Everything you want to know about Visual Studio ALM and Farming
Brian Harry is a Microsoft Technical Fellow working as the Product Unit Manager for Team Foundation Server. Learn more about Brian.
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Visual Studio has a variety of ways to test your code. – one of them we call “Coded UI”. Coded UI testing is useful when you want to automate a full functional test, as a user would do it, against the UI of your application. You usually start by recording a test case – you manually execute the test in the app and the recorder watches what you do. You also define as set of things you want to verify about the result. It turns your actions into a sequence of events to send to controls in your application. It can generate code for that sequence of events and you can then tweak that code if you like.
In order to do this, the Coded UI tools have to be able to reach into your app and automate actions against its various components. As a general rule, doing that at the top level – key strokes and mouse clicks is a bad idea because it makes the test too fragile and too difficult to maintain. Those lower level events are turned into application level actions – button pushes, list selection, etc. In order to do that, your app must expose the structure/behavior of its controls in a way that can be automated. Of course, we’ve made sure it works for all the built in controls but what about custom controls or 3rd party controls?
We need to understand them. To enable that we support automating using Microsoft Active Accessibility (MSAA) which is the same interface screen readers and the like use to help people with disabilities use software. The advantage of doing it that way is that a control implementer can, in one fell swoop, make their controls both accessible and testable – a double benefit.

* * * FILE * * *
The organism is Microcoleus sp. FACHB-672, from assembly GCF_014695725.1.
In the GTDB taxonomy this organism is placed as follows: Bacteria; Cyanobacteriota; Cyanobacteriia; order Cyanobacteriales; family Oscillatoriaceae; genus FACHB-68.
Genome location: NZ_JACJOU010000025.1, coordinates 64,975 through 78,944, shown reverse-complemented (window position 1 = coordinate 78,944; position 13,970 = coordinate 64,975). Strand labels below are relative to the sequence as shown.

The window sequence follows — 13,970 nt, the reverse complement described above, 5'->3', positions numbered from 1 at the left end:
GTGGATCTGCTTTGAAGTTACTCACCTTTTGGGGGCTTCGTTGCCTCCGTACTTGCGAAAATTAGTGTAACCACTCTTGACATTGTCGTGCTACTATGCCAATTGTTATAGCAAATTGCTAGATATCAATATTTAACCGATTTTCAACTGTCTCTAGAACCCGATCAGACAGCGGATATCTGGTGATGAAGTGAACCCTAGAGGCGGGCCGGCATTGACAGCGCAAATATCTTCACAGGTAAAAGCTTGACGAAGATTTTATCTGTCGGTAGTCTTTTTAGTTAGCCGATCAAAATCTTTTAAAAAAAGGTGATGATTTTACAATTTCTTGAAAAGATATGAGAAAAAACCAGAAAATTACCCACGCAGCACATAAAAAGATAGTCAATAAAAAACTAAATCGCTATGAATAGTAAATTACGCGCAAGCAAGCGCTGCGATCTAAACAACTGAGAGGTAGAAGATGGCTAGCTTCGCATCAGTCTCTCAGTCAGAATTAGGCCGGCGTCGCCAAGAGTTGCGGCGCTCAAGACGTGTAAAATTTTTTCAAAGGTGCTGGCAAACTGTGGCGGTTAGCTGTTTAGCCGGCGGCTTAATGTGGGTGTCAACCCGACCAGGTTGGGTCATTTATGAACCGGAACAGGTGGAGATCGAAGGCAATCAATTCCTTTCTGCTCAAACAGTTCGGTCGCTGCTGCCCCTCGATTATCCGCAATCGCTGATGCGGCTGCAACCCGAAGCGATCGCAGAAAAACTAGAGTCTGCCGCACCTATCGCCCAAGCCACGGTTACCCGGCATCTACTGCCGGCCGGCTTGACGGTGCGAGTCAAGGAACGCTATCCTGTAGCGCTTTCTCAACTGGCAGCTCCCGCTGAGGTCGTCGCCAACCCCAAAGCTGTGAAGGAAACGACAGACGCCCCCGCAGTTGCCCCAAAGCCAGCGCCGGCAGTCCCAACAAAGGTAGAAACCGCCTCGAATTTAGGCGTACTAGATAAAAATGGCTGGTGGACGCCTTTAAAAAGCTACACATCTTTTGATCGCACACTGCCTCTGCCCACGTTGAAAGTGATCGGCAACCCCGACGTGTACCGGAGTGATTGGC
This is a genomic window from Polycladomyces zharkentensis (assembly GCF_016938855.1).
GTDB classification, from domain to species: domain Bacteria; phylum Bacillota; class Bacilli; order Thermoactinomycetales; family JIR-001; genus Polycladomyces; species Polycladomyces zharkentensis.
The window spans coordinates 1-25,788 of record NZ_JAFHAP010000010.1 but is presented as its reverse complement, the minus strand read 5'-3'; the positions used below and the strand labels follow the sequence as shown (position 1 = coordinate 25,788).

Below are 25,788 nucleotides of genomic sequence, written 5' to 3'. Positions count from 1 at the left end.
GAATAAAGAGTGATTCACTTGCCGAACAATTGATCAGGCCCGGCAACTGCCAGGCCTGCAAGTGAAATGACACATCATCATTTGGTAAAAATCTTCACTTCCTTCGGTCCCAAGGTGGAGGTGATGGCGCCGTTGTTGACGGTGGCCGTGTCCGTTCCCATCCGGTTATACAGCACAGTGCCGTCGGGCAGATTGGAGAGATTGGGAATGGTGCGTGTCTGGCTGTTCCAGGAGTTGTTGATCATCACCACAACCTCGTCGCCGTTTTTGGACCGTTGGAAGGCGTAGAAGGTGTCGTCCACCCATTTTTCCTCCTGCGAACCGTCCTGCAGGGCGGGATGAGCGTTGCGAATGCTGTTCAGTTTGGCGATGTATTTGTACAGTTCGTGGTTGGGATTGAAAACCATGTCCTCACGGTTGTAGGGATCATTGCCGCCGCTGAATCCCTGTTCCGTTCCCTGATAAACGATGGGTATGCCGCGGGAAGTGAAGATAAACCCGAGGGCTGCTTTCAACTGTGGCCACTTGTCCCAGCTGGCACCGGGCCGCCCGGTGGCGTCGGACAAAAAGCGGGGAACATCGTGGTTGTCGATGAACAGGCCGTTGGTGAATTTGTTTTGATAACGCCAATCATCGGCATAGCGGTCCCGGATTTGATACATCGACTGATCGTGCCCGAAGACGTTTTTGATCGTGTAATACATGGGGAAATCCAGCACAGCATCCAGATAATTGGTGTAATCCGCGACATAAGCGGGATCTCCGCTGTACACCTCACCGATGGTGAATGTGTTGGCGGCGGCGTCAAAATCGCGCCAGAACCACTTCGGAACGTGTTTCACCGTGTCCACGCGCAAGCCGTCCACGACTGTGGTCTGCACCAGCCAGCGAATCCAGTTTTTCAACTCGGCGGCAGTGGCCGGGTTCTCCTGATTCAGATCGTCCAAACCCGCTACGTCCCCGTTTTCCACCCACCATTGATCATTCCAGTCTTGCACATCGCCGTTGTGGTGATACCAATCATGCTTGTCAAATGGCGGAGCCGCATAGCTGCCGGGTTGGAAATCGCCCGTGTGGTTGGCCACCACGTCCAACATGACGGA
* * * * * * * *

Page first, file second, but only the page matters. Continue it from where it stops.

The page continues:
MSAA gives you a basic level of testability but you can go further – enabling validation, composition of lower-level actions into logical actions, etc. And the more you do, the richer your testing support can be. For automating tests on custom controls, one can follow the below ladder to add Coded UI support as described in the blog http://blogs.msdn.com/b/visualstudioalm/archive/2011/10/28/coded-ui-test-extension-for-3rd-party-controls-the-basics-explained.aspx. The graphic here shows a path from no support to rich testing support with Coded UI tests.
We are glad to announce that DevExpress is the first 3rd party control vendor to have gone past implementing MSAA and have enabled all the above scenarios. One can start recording actions on a DXperience 12.1 WinForms control using Coded UI Test Builder and play them back using Coded UI Test. These controls also expose meaningful rich properties that could be used for functional validation during automation test, for example, validate the control specific property RowIndex on a XtraPivotGrid control. DevExpress has also added rich APIs to ease authoring of Coded UI Tests on custom controls. Last but not the least, conversion of sequence of actions into meaningful intent has been made possible through the aggregation filters, for example, navigation through filter tree to set filter condition on a grid is now converted to one composite action which sets the filter value.
You should check out the DevExpress controls.